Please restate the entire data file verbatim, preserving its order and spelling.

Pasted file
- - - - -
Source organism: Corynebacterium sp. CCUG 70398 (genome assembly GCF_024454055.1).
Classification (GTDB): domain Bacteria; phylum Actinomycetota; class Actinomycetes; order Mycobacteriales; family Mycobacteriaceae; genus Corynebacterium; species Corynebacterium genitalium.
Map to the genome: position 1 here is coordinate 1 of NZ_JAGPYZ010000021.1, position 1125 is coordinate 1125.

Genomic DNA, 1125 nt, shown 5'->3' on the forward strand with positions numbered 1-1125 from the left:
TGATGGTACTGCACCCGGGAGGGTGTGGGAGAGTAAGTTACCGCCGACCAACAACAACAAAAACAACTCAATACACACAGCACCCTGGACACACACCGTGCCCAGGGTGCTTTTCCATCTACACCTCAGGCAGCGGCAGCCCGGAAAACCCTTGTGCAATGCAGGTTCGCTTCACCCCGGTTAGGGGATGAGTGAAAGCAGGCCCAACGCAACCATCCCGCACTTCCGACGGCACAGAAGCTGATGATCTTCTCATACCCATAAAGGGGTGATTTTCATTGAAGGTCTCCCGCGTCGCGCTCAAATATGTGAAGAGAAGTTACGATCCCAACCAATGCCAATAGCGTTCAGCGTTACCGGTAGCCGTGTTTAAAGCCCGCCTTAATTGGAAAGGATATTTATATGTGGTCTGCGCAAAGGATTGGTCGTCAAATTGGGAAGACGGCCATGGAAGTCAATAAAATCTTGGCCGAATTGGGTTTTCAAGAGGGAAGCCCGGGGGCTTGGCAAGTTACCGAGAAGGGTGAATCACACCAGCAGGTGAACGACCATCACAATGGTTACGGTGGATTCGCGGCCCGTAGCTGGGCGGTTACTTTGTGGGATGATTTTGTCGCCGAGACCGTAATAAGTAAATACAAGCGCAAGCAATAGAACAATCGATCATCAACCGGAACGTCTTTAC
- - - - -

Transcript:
Source organism: Corynebacterium sp. CCUG 70398 (genome assembly GCF_024454055.1).
Classification (GTDB): domain Bacteria; phylum Actinomycetota; class Actinomycetes; order Mycobacteriales; family Mycobacteriaceae; genus Corynebacterium; species Corynebacterium genitalium.
Map to the genome: position 1 here is coordinate 1 of NZ_JAGPYZ010000021.1, position 1125 is coordinate 1125.

Genomic DNA, 1125 nt, shown 5'->3' on the forward strand with positions numbered 1-1125 from the left:
TGATGGTACTGCACCCGGGAGGGTGTGGGAGAGTAAGTTACCGCCGACCAACAACAACAAAAACAACTCAATACACACAGCACCCTGGACACACACCGTGCCCAGGGTGCTTTTCCATCTACACCTCAGGCAGCGGCAGCCCGGAAAACCCTTGTGCAATGCAGGTTCGCTTCACCCCGGTTAGGGGATGAGTGAAAGCAGGCCCAACGCAACCATCCCGCACTTCCGACGGCACAGAAGCTGATGATCTTCTCATACCCATAAAGGGGTGATTTTCATTGAAGGTCTCCCGCGTCGCGCTCAAATATGTGAAGAGAAGTTACGATCCCAACCAATGCCAATAGCGTTCAGCGTTACCGGTAGCCGTGTTTAAAGCCCGCCTTAATTGGAAAGGATATTTATATGTGGTCTGCGCAAAGGATTGGTCGTCAAATTGGGAAGACGGCCATGGAAGTCAATAAAATCTTGGCCGAATTGGGTTTTCAAGAGGGAAGCCCGGGGGCTTGGCAAGTTACCGAGAAGGGTGAATCACACCAGCAGGTGAACGACCATCACAATGGTTACGGTGGATTCGCGGCCCGTAGCTGGGCGGTTACTTTGTGGGATGATTTTGTCGCCGAGACCGTAATAAGTAAATACAAGCGCAAGCAATAGAACAATCGATCATCAACCGGAACGTCTTTAC